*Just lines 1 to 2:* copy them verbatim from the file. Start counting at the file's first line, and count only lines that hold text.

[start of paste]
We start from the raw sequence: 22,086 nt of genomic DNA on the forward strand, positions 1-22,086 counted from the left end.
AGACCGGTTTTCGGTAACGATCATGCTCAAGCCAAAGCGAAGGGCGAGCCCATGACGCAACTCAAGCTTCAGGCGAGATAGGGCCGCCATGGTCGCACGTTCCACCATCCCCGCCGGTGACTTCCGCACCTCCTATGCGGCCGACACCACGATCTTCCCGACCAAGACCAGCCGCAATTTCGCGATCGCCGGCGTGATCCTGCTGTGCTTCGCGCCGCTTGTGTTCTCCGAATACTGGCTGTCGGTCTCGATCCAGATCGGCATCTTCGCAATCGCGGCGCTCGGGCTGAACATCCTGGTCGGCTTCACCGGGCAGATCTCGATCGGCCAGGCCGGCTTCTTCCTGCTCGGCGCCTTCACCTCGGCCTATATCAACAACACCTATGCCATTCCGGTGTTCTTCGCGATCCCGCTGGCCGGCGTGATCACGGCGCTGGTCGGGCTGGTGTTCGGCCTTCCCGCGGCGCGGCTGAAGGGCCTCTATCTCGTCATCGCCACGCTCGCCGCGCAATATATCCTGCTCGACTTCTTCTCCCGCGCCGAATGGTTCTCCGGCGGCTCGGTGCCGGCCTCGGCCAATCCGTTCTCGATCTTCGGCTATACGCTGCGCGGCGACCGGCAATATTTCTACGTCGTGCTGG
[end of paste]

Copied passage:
We start from the raw sequence: 22,086 nt of genomic DNA on the forward strand, positions 1-22,086 counted from the left end.
AGACCGGTTTTCGGTAACGATCATGCTCAAGCCAAAGCGAAGGGCGAGCCCATGACGCAACTCAAGCTTCAGGCGAGATAGGGCCGCCATGGTCGCACGTTCCACCATCCCCGCCGGTGACTTCCGCACCTCCTATGCGGCCGACACCACGATCTTCCCGACCAAGACCAGCCGCAATTTCGCGATCGCCGGCGTGATCCTGCTGTGCTTCGCGCCGCTTGTGTTCTCCGAATACTGGCTGTCGGTCTCGATCCAGATCGGCATCTTCGCAATCGCGGCGCTCGGGCTGAACATCCTGGTCGGCTTCACCGGGCAGATCTCGATCGGCCAGGCCGGCTTCTTCCTGCTCGGCGCCTTCACCTCGGCCTATATCAACAACACCTATGCCATTCCGGTGTTCTTCGCGATCCCGCTGGCCGGCGTGATCACGGCGCTGGTCGGGCTGGTGTTCGGCCTTCCCGCGGCGCGGCTGAAGGGCCTCTATCTCGTCATCGCCACGCTCGCCGCGCAATATATCCTGCTCGACTTCTTCTCCCGCGCCGAATGGTTCTCCGGCGGCTCGGTGCCGGCCTCGGCCAATCCGTTCTCGATCTTCGGCTATACGCTGCGCGGCGACCGGCAATATTTCTACGTCGTGCTGG